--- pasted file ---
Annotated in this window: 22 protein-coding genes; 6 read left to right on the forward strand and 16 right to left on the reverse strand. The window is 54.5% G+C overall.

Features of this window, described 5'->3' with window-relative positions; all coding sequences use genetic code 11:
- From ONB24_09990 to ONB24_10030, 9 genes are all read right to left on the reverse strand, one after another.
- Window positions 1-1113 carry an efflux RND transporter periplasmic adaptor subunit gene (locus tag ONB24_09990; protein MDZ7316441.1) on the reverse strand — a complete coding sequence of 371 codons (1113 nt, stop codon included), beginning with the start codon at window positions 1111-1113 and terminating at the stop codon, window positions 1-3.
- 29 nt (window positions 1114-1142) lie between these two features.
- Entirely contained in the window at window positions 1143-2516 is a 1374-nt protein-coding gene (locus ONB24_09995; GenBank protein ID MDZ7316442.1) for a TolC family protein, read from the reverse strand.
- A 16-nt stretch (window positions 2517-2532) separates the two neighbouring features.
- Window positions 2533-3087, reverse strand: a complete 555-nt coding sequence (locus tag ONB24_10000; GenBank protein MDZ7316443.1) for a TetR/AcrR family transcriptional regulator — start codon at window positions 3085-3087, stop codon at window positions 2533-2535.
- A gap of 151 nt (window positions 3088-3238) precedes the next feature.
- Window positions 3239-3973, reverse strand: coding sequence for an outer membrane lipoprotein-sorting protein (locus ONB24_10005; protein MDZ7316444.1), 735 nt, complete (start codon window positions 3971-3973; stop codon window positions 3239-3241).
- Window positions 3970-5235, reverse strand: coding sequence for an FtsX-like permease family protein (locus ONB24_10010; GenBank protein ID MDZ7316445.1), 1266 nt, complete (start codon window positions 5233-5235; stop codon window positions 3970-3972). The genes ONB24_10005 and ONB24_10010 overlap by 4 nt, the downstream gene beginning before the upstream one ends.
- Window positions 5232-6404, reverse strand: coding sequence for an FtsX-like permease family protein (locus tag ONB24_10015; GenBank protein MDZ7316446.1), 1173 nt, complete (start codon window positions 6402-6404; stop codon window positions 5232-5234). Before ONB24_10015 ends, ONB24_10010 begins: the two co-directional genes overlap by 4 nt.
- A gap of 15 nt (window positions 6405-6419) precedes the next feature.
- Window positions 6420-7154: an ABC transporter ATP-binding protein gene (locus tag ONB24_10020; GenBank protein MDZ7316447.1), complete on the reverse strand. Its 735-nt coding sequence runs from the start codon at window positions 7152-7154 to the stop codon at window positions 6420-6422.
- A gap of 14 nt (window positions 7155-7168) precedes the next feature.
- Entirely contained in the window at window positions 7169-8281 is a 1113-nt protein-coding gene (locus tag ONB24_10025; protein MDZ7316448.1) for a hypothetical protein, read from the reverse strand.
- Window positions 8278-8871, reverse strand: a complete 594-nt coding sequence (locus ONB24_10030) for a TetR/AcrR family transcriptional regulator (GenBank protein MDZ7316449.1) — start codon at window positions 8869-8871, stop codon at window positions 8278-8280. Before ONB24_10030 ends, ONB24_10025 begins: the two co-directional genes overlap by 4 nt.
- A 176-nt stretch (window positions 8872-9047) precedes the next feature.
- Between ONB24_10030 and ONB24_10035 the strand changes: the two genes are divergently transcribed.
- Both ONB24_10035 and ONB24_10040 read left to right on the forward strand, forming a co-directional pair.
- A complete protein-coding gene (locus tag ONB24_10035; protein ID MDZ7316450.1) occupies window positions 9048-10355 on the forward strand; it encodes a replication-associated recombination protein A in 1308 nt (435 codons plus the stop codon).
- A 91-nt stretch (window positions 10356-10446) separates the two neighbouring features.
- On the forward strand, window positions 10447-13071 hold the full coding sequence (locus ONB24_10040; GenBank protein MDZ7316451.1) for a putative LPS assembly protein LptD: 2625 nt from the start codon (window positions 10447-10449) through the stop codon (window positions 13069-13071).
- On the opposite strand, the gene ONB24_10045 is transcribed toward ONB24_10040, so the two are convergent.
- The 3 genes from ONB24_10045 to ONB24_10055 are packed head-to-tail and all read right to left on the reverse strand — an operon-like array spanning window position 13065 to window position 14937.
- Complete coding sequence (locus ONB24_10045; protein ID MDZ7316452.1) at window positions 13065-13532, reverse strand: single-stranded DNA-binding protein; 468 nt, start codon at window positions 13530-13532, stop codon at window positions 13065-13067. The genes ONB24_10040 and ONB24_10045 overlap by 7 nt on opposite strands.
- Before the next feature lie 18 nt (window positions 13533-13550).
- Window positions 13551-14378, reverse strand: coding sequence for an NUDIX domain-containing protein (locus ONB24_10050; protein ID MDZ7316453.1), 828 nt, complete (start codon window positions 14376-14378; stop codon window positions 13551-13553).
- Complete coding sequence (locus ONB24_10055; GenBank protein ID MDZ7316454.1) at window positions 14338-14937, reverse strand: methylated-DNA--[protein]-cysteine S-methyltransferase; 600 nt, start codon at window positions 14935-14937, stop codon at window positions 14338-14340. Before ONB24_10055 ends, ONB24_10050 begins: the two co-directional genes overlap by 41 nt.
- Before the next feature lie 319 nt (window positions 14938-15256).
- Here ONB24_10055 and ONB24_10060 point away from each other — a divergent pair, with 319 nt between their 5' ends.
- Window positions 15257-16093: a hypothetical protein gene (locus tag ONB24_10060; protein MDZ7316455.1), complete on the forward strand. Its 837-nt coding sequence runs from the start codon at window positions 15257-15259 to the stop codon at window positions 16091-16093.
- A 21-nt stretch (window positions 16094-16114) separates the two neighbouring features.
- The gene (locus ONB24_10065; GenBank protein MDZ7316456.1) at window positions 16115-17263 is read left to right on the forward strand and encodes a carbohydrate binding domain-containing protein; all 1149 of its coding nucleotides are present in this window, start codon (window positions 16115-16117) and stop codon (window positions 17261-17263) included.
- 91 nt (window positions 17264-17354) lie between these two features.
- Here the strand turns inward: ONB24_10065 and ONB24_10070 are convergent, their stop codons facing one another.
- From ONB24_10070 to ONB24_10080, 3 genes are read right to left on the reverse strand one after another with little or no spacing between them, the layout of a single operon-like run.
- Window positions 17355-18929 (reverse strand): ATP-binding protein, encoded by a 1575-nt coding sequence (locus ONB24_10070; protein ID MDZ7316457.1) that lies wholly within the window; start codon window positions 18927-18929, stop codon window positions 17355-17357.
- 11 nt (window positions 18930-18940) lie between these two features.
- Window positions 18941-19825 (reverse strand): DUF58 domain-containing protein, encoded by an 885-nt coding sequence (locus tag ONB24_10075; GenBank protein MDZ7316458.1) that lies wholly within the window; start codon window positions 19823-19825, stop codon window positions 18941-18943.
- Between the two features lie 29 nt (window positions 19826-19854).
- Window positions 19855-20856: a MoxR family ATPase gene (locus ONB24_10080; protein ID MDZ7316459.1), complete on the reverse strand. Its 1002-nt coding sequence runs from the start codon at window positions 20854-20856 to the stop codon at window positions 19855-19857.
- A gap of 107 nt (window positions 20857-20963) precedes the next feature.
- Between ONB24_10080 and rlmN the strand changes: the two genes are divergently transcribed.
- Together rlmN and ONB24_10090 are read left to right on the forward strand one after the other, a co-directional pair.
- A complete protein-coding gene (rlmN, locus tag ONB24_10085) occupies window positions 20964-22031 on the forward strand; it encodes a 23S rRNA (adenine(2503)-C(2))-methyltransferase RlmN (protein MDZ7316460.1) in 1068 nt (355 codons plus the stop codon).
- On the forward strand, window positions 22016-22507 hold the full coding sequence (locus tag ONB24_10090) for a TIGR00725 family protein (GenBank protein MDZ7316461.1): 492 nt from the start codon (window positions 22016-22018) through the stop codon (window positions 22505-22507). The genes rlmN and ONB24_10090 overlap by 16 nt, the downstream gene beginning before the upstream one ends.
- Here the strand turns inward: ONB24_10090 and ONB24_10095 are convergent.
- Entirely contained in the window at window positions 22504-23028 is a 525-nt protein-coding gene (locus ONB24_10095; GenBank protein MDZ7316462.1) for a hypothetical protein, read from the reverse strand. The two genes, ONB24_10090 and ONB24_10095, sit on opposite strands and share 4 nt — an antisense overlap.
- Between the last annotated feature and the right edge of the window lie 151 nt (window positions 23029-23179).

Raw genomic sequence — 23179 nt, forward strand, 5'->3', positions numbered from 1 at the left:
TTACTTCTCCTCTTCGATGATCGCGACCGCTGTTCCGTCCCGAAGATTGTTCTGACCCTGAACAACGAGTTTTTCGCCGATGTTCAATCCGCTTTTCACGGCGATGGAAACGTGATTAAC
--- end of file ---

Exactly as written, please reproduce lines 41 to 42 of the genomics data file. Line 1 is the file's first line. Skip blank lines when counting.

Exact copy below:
- Between the two features lie 29 nt (window positions 19826-19854).
- Window positions 19855-20856: a MoxR family ATPase gene (locus ONB24_10080; protein ID MDZ7316459.1), complete on the reverse strand. Its 1002-nt coding sequence runs from the start codon at window positions 20854-20856 to the stop codon at window positions 19855-19857.